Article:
Recently, while in Custer, I picked up a placemat in a restaurant that featured soil—i.e., dirt. So interesting. Of course, one of the things it mentioned is that some soil is red. It also identified soil as a natural resource.

Anyone who thought about it would have known it was so—but I hadn’t thought about it and found it interesting. And because it’s my inclination to think along these lines, I thought about the stories Jesus told that included soil. The ESV translation of Matthew 13:8 reads, Other seeds fell on good soil and produced grain, some a hundredfold, some sixty, some thirty. Other passages use the word ground, but I think we can safely assume that word also refers to soil.

Jesus grew up and lived in a rural setting, familiar with soil and it’s properties. He knew some was better than others. Some simply needed working or cultivation. And he compares us to soil.

Here are some interesting facts about soil taken from the placemat: cotton grows in soil, we build on soil, soil is fun, roots need soil, we depend on soil, worms live in soil, soil has minerals, soil filters water, wells are in soil, soil has texture, baseball is played on soil, soil feeds the world. In addition, from the same list, we should prevent soil erosion, protect our soil, and keep soil pollution free. (National Association of Conservation Districts,

So, do we appreciate the wealth of our life in Christ—the life He planted in the soil of our being? And what are we doing to prevent erosion of our spiritual resources, to protect our walk with God, to keep our lives free from pollution?

In a way, I hate to make the spiritual applications, because the thrill of enjoying God’s provision thrills me. But it seems appropriate.

As for our family, we saved like crazy, Ken graduated from college while I did odd jobs to help (my degree came many years later.) Phoenix is where I finally entered into salvation and where many other exciting spiritual events occurred in our lives.

As for our home and plantings, the plantings did much to help us sell. And as for coming home, Ken grew up in the northeast corner of South Dakota, I grew up in west-central Minnesota, and we moved to the southeast corner of North Dakota—home.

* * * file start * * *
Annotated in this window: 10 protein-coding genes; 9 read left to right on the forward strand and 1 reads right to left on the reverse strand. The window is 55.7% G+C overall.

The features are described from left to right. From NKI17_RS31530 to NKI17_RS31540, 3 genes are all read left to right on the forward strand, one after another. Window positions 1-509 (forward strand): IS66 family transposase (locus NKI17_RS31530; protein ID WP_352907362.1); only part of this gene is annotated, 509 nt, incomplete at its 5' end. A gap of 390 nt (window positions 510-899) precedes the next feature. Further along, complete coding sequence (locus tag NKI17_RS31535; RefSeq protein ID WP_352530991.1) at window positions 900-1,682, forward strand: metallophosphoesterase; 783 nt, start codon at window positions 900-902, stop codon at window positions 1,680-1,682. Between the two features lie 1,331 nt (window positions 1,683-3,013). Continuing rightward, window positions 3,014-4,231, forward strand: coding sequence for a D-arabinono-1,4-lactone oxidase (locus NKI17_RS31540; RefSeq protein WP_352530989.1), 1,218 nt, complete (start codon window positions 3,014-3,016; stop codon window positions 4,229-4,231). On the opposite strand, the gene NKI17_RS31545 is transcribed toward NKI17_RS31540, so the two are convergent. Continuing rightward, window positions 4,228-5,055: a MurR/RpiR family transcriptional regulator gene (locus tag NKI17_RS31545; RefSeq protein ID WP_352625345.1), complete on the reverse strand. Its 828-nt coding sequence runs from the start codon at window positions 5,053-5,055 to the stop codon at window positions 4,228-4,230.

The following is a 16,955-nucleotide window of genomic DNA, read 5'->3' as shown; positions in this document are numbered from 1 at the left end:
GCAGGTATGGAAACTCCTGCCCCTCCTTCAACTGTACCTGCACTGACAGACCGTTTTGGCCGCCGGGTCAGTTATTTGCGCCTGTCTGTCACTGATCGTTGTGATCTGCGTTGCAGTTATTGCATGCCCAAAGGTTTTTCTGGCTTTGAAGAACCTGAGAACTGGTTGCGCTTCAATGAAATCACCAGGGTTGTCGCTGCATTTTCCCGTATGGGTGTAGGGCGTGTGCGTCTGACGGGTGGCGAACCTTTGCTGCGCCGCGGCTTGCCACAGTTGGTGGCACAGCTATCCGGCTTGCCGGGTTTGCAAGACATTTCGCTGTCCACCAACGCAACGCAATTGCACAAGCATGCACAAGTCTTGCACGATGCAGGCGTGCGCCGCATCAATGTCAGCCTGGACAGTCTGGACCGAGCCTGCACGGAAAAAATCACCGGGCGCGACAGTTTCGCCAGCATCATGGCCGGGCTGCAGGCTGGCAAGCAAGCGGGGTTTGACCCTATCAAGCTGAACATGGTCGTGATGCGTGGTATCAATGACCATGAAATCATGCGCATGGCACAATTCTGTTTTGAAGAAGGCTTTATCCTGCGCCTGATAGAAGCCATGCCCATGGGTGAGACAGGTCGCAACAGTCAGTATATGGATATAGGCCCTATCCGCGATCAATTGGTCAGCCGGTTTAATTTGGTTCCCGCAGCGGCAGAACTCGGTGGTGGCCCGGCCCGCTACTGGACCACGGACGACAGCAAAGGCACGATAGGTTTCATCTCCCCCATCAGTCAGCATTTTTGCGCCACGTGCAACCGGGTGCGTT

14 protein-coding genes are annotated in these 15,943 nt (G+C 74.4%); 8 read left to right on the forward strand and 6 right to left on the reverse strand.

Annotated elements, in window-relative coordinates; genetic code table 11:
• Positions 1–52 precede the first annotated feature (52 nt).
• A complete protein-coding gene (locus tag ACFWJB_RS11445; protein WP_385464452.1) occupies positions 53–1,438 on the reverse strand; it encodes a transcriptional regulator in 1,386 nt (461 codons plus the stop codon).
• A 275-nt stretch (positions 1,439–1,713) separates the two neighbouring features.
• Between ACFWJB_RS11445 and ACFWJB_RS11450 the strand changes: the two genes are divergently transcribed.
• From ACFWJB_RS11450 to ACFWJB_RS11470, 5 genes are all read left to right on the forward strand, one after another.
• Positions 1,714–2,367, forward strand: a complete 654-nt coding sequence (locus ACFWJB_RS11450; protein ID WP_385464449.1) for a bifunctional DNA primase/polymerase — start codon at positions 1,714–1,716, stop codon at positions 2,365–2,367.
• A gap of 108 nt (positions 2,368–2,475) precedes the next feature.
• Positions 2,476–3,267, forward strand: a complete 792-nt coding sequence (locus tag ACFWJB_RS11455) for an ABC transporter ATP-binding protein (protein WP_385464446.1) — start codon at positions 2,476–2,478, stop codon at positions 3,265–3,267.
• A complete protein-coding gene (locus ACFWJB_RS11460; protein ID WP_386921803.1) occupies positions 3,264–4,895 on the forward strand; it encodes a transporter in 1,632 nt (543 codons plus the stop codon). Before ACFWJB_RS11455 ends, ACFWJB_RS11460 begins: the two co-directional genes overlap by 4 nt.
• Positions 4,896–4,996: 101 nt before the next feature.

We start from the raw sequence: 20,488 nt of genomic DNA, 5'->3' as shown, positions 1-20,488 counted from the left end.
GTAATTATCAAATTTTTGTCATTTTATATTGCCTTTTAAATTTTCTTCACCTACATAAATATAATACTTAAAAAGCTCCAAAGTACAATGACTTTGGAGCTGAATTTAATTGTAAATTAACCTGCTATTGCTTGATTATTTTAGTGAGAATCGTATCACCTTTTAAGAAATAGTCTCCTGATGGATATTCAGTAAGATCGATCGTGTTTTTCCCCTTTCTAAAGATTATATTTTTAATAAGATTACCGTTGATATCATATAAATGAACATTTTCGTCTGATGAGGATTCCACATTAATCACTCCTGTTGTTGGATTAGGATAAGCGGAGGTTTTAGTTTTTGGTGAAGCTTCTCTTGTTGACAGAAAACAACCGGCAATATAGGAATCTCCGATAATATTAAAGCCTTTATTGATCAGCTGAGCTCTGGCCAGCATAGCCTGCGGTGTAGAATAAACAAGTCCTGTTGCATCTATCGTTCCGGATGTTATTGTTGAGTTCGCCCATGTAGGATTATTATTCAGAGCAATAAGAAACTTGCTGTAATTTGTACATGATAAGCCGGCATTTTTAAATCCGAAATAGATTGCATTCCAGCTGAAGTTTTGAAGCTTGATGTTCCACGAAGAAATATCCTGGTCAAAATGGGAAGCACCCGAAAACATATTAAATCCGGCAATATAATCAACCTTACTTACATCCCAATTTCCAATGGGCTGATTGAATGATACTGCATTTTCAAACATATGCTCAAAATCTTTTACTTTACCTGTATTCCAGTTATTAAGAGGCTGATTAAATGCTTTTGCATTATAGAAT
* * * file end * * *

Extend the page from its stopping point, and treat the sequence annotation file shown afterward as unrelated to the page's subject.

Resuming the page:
We stayed in Phoenix a total of eight years—until August of 1974. Our impetus for moving at that time was a surprise fourth pregnancy. Wouldn’t do for one of ours to have roots outside the Midwest.

Life has it’s troubling times, but it is also very, very good. Wherever God plants us, we live on His soil so our life has incredible value. It’s a miracle. Furthermore, He’s worked in our hearts to produce His life—He’s creating us into good soil, too! And that, my friends, is another miracle.

Tuesday, May 19, 2009

Blogging in the Middle of the Night

At the time of my last posting on this site, I had a head cold; it’s since dropped into my chest. Ken took me to the walk-in clinic Sunday where a doctor prescribed medication and, while washing my face tonight (Monday), I realized I have a rash rather than the flush I thought I'd observed earlier, a sign of an allergic reaction. Since then it’s spread to my arms, and my legs are beginning to itch. I’m actually afraid to go to sleep for fear of breathing problems so decided I’d try writing. Unable to come up with original ideas on my own, I'll do something I've been meaning to do for some time: mention a few wonderful blogs—knowing I’ll have to check whatever I say in the morning to see how it reads.

Morning—The rash is subsiding and I didn't take any more medication. I’m feeling better but waiting for a call from my doctor. I know I’ll be okay—but desperately need the energy to clean a dirty house! What I wrote makes sense and I'm going with it:

Mentioning a few blogs: After posting on Darwinian evolution on May 14, I read a May 17 post by Jennifer at Conversion Diary and I loved her approach—totally different than mine—actually enticing. I was less than thrilled with her May 18 post, but can’t let that stop me from highlighting what truly inspired me.

I especially want to highlight the work of my friend Cindy at cindyhan 111—who lives right here in Fargo!—even if I might have mentioned her before. Cindy is a poet who has many other things going in her life. Her blog took off like wildfire—something I found interesting when so many say they don’t like poetry. Cindy’s work is accessible and fresh. The most remarkable thing about Cindy is a relationship with God that draws people in rather than scares them away. She has a freedom that welcomes people of all spiritual persuasions.

Then, I've added a few blogs to my blogroll and also want to highlight the following: Be About Your Father’s Business is always insightful and challenging. Family Fountain contains much good teaching from a pastor’s heart. Larry Who takes you on a wild ride, and he tells an exciting story. It's interesting to hear how God moves in different people's lives. Getting Down With Jesus will be a joy to anyone with ties to agriculture, i.e., farming—although that alone wouldn’t hold me—it’s so much more.

Taking pictures for blogs is still my nemesis. I use three a week for Thoughts for Inspiration, most of them shot by members of my beleagured family. The posting today is about God’s faithfulness based on His Word to Noah after the flood. He promises that seasons of planting and harvesting will never cease. A helpful promise when faced by flooding and a late spring planting season. I’d planned to feature a picture of apple blossom buds—and because I wasn't feeling well, asked Ken to take a picture of a tree at church on Sunday morning. But, I wasn’t involved in his departure that morning and he forgot the camera. He suggested taking a detour on the way back from the walk-in clinic that afternoon, but I wasn’t up to a detour at that point.